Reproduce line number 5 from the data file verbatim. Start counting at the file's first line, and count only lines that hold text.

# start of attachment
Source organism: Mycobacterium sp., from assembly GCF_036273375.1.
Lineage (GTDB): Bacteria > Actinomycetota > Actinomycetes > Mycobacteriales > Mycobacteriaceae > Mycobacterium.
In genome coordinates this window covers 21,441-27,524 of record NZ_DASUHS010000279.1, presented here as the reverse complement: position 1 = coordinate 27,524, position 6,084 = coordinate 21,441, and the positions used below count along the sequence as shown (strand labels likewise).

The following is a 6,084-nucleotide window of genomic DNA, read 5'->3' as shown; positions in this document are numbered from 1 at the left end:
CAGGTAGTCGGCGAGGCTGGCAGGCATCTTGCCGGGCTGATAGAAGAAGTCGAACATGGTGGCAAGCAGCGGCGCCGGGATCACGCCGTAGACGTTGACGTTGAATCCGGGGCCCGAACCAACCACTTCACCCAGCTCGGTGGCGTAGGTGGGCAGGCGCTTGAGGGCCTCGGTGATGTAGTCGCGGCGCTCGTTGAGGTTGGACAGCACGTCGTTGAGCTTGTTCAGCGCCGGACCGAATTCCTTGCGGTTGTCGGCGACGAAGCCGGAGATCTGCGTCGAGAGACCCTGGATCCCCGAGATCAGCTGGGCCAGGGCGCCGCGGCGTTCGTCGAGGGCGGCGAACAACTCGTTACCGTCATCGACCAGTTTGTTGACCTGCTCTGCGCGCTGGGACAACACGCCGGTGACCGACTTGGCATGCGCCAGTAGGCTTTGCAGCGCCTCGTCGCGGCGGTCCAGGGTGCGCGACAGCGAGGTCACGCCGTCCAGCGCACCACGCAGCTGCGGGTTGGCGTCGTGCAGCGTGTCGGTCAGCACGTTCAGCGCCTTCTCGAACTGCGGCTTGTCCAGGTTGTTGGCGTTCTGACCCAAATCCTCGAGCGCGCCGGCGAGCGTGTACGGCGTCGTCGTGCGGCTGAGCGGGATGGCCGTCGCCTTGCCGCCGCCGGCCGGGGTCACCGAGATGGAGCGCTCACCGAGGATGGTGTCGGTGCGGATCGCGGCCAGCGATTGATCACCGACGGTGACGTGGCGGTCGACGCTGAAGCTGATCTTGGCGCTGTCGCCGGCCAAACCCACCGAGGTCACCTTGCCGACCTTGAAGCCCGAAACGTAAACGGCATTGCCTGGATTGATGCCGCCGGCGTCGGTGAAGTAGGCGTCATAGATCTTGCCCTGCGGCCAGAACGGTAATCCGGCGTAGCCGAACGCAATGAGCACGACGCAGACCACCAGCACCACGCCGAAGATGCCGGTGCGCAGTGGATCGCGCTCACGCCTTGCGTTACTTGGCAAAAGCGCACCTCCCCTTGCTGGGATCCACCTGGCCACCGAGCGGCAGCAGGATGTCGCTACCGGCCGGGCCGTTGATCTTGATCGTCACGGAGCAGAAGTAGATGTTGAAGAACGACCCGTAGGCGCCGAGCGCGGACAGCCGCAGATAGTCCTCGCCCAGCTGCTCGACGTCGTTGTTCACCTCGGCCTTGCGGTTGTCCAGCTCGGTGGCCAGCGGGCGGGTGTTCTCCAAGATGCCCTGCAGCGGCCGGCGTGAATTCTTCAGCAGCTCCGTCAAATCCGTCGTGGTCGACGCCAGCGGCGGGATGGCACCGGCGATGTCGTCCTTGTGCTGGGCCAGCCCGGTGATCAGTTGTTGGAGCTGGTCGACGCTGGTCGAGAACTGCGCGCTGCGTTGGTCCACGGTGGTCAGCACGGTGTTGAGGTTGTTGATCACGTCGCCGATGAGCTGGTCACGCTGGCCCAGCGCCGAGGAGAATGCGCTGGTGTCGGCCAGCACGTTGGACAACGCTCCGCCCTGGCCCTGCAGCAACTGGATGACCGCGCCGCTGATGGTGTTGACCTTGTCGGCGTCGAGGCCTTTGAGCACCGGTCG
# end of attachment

CAGGTAGTCGGCGAGGCTGGCAGGCATCTTGCCGGGCTGATAGAAGAAGTCGAACATGGTGGCAAGCAGCGGCGCCGGGATCACGCCGTAGACGTTGACGTTGAATCCGGGGCCCGAACCAACCACTTCACCCAGCTCGGTGGCGTAGGTGGGCAGGCGCTTGAGGGCCTCGGTGATGTAGTCGCGGCGCTCGTTGAGGTTGGACAGCACGTCGTTGAGCTTGTTCAGCGCCGGACCGAATTCCTTGCGGTTGTCGGCGACGAAGCCGGAGATCTGCGTCGAGAGACCCTGGATCCCCGAGATCAGCTGGGCCAGGGCGCCGCGGCGTTCGTCGAGGGCGGCGAACAACTCGTTACCGTCATCGACCAGTTTGTTGACCTGCTCTGCGCGCTGGGACAACACGCCGGTGACCGACTTGGCATGCGCCAGTAGGCTTTGCAGCGCCTCGTCGCGGCGGTCCAGGGTGCGCGACAGCGAGGTCACGCCGTCCAGCGCACCACGCAGCTGCGGGTTGGCGTCGTGCAGCGTGTCGGTCAGCACGTTCAGCGCCTTCTCGAACTGCGGCTTGTCCAGGTTGTTGGCGTTCTGACCCAAATCCTCGAGCGCGCCGGCGAGCGTGTACGGCGTCGTCGTGCGGCTGAGCGGGATGGCCGTCGCCTTGCCGCCGCCGGCCGGGGTCACCGAGATGGAGCGCTCACCGAGGATGGTGTCGGTGCGGATCGCGGCCAGCGATTGATCACCGACGGTGACGTGGCGGTCGACGCTGAAGCTGATCTTGGCGCTGTCGCCGGCCAAACCCACCGAGGTCACCTTGCCGACCTTGAAGCCCGAAACGTAAACGGCATTGCCTGGATTGATGCCGCCGGCGTCGGTGAAGTAGGCGTCATAGATCTTGCCCTGCGGCCAGAACGGTAATCCGGCGTAGCCGAACGCAATGAGCACGACGCAGACCACCAGCACCACGCCGAAGATGCCGGTGCGCAGTGGATCGCGCTCACGCCTTGCGTTACTTGGCAAAAGCGCACCTCCCCTTGCTGGGATCCACCTGGCCACCGAGCGGCAGCAGGATGTCGCTACCGGCCGGGCCGTTGATCTTGATCGTCACGGAGCAGAAGTAGATGTTGAAGAACGACCCGTAGGCGCCGAGCGCGGACAGCCGCAGATAGTCCTCGCCCAGCTGCTCGACGTCGTTGTTCACCTCGGCCTTGCGGTTGTCCAGCTCGGTGGCCAGCGGGCGGGTGTTCTCCAAGATGCCCTGCAGCGGCCGGCGTGAATTCTTCAGCAGCTCCGTCAAATCCGTCGTGGTCGACGCCAGCGGCGGGATGGCACCGGCGATGTCGTCCTTGTGCTGGGCCAGCCCGGTGATCAGTTGTTGGAGCTGGTCGACGCTGGTCGAGAACTGCGCGCTGCGTTGGTCCACGGTGGTCAGCACGGTGTTGAGGTTGTTGATCACGTCGCCGATGAGCTGGTCACGCTGGCCCAGCGCCGAGGAGAATGCGCTGGTGTCGGCCAGCACGTTGGACAACGCTCCGCCCTGGCCCTGCAGCAACTGGATGACCGCGCCGCTGATGGTGTTGACCTTGTCGGCGTCGAGGCCTTTGAGCACCGGTCG